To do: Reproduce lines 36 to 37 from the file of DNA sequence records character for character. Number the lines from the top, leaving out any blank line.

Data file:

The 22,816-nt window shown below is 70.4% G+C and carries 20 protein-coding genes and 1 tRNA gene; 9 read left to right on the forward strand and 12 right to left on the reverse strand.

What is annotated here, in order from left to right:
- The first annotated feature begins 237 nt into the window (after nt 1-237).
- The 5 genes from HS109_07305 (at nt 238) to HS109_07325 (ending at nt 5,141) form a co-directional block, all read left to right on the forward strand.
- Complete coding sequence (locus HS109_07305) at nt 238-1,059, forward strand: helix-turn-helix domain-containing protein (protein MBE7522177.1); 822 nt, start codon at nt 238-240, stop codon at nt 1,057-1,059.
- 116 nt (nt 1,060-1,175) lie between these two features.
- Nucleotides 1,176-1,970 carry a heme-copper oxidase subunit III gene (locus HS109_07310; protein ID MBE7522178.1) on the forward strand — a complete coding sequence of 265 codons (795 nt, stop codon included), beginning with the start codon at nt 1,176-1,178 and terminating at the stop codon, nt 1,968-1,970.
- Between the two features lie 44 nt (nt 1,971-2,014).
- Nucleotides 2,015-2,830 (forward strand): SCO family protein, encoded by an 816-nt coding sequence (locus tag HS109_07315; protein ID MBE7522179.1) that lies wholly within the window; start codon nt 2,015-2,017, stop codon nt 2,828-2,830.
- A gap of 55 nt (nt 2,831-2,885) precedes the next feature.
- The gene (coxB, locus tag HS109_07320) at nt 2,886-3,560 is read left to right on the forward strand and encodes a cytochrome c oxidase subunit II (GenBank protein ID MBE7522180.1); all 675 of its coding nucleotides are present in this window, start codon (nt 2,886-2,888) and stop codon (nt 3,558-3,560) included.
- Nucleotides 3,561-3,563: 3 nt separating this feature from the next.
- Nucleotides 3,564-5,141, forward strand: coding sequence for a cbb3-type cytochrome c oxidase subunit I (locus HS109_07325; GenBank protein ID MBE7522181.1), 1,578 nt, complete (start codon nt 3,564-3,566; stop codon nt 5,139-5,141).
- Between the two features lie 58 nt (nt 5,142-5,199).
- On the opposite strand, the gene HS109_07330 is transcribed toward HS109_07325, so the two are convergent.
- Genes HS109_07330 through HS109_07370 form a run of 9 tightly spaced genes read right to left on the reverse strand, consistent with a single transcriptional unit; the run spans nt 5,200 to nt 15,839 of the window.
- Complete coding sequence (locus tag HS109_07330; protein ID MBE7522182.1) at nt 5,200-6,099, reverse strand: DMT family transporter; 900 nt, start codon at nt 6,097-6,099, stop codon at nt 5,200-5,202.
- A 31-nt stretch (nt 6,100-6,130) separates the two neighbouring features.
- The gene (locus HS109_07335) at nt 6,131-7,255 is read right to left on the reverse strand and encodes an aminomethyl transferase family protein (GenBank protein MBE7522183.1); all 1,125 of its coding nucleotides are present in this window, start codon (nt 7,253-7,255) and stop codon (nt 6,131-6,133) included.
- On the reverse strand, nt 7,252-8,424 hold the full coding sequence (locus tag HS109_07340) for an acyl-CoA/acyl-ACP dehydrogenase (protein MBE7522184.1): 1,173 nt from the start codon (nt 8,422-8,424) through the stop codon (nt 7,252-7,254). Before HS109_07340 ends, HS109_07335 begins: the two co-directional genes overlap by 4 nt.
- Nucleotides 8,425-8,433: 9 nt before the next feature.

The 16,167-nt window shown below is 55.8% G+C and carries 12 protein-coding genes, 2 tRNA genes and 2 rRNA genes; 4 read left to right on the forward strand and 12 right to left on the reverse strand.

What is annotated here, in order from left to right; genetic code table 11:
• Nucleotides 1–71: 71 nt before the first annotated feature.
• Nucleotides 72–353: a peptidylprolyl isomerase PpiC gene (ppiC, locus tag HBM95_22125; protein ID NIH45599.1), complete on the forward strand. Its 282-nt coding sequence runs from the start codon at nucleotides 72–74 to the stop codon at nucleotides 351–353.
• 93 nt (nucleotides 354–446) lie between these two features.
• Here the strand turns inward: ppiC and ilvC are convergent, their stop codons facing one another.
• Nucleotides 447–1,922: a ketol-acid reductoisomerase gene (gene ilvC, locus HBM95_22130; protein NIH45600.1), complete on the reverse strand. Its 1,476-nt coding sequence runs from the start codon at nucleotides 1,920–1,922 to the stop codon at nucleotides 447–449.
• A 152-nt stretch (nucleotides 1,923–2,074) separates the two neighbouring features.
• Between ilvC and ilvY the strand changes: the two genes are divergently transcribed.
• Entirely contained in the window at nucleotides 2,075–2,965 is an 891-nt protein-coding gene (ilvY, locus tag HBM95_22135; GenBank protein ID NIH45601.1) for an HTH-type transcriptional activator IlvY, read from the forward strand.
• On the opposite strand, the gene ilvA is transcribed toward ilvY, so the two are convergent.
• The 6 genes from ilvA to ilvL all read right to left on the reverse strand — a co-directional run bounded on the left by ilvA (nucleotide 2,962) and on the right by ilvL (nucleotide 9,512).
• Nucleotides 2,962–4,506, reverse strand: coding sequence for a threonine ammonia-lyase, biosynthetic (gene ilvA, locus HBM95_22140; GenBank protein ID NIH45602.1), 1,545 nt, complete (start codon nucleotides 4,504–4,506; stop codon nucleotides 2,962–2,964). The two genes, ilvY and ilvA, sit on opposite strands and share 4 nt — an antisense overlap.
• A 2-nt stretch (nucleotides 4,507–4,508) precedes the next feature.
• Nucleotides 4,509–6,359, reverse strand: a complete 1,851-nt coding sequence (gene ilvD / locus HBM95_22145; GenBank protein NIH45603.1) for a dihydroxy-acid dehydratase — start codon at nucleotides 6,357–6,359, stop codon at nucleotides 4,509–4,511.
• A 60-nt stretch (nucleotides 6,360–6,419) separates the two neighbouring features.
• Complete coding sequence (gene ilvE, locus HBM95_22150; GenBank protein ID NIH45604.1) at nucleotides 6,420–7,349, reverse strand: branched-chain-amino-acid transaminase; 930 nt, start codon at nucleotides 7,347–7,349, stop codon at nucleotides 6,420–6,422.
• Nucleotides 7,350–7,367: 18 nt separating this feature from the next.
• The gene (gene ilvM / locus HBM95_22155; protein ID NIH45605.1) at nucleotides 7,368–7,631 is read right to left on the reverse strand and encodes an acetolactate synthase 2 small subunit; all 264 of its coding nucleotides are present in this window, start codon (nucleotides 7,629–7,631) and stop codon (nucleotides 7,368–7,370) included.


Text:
• Nucleotides 4,509–6,359, reverse strand: a complete 1,851-nt coding sequence (gene ilvD / locus HBM95_22145; GenBank protein NIH45603.1) for a dihydroxy-acid dehydratase — start codon at nucleotides 6,357–6,359, stop codon at nucleotides 4,509–4,511.
• A 60-nt stretch (nucleotides 6,360–6,419) separates the two neighbouring features.